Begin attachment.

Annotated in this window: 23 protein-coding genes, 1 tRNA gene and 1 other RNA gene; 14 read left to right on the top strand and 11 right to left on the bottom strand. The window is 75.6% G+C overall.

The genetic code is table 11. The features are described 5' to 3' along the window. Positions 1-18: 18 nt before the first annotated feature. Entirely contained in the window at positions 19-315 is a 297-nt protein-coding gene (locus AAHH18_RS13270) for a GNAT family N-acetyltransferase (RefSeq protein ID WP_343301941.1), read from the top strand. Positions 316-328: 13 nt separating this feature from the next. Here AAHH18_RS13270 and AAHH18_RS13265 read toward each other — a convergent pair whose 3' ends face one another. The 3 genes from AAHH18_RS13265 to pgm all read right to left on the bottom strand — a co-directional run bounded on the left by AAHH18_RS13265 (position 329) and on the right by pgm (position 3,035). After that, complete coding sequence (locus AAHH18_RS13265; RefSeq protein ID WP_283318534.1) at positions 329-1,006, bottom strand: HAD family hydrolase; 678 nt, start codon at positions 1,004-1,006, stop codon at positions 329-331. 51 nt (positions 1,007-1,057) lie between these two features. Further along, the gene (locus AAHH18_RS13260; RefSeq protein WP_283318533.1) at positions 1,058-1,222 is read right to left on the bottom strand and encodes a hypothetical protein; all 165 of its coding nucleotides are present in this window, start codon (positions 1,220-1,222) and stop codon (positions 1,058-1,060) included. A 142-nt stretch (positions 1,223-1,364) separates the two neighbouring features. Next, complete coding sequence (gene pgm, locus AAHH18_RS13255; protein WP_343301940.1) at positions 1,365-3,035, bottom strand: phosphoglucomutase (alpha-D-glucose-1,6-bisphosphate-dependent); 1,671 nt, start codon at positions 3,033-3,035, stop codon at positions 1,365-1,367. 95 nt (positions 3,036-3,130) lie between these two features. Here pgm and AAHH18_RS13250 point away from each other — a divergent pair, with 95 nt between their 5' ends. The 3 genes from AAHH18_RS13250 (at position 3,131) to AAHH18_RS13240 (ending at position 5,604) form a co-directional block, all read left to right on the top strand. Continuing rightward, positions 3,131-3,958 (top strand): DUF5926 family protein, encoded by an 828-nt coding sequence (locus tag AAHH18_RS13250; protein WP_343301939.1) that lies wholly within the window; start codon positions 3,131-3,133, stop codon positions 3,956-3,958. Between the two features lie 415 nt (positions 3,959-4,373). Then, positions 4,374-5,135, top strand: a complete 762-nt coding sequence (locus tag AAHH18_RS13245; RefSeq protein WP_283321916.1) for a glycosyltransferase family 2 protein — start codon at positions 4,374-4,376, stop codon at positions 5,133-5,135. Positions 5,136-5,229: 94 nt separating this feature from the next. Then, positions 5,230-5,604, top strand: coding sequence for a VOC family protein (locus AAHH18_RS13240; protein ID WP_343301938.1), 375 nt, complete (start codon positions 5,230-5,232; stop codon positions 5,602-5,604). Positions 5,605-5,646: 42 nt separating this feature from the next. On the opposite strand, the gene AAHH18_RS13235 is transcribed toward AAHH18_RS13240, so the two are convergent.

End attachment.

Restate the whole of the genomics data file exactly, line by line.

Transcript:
Annotated in this window: 23 protein-coding genes, 1 tRNA gene and 1 other RNA gene; 14 read left to right on the top strand and 11 right to left on the bottom strand. The window is 75.6% G+C overall.

The genetic code is table 11. The features are described 5' to 3' along the window. Positions 1-18: 18 nt before the first annotated feature. Entirely contained in the window at positions 19-315 is a 297-nt protein-coding gene (locus AAHH18_RS13270) for a GNAT family N-acetyltransferase (RefSeq protein ID WP_343301941.1), read from the top strand. Positions 316-328: 13 nt separating this feature from the next. Here AAHH18_RS13270 and AAHH18_RS13265 read toward each other — a convergent pair whose 3' ends face one another. The 3 genes from AAHH18_RS13265 to pgm all read right to left on the bottom strand — a co-directional run bounded on the left by AAHH18_RS13265 (position 329) and on the right by pgm (position 3,035). After that, complete coding sequence (locus AAHH18_RS13265; RefSeq protein ID WP_283318534.1) at positions 329-1,006, bottom strand: HAD family hydrolase; 678 nt, start codon at positions 1,004-1,006, stop codon at positions 329-331. 51 nt (positions 1,007-1,057) lie between these two features. Further along, the gene (locus AAHH18_RS13260; RefSeq protein WP_283318533.1) at positions 1,058-1,222 is read right to left on the bottom strand and encodes a hypothetical protein; all 165 of its coding nucleotides are present in this window, start codon (positions 1,220-1,222) and stop codon (positions 1,058-1,060) included. A 142-nt stretch (positions 1,223-1,364) separates the two neighbouring features. Next, complete coding sequence (gene pgm, locus AAHH18_RS13255; protein WP_343301940.1) at positions 1,365-3,035, bottom strand: phosphoglucomutase (alpha-D-glucose-1,6-bisphosphate-dependent); 1,671 nt, start codon at positions 3,033-3,035, stop codon at positions 1,365-1,367. 95 nt (positions 3,036-3,130) lie between these two features. Here pgm and AAHH18_RS13250 point away from each other — a divergent pair, with 95 nt between their 5' ends. The 3 genes from AAHH18_RS13250 (at position 3,131) to AAHH18_RS13240 (ending at position 5,604) form a co-directional block, all read left to right on the top strand. Continuing rightward, positions 3,131-3,958 (top strand): DUF5926 family protein, encoded by an 828-nt coding sequence (locus tag AAHH18_RS13250; protein WP_343301939.1) that lies wholly within the window; start codon positions 3,131-3,133, stop codon positions 3,956-3,958. Between the two features lie 415 nt (positions 3,959-4,373). Then, positions 4,374-5,135, top strand: a complete 762-nt coding sequence (locus tag AAHH18_RS13245; RefSeq protein WP_283321916.1) for a glycosyltransferase family 2 protein — start codon at positions 4,374-4,376, stop codon at positions 5,133-5,135. Positions 5,136-5,229: 94 nt separating this feature from the next. Then, positions 5,230-5,604, top strand: coding sequence for a VOC family protein (locus AAHH18_RS13240; protein ID WP_343301938.1), 375 nt, complete (start codon positions 5,230-5,232; stop codon positions 5,602-5,604). Positions 5,605-5,646: 42 nt separating this feature from the next. On the opposite strand, the gene AAHH18_RS13235 is transcribed toward AAHH18_RS13240, so the two are convergent.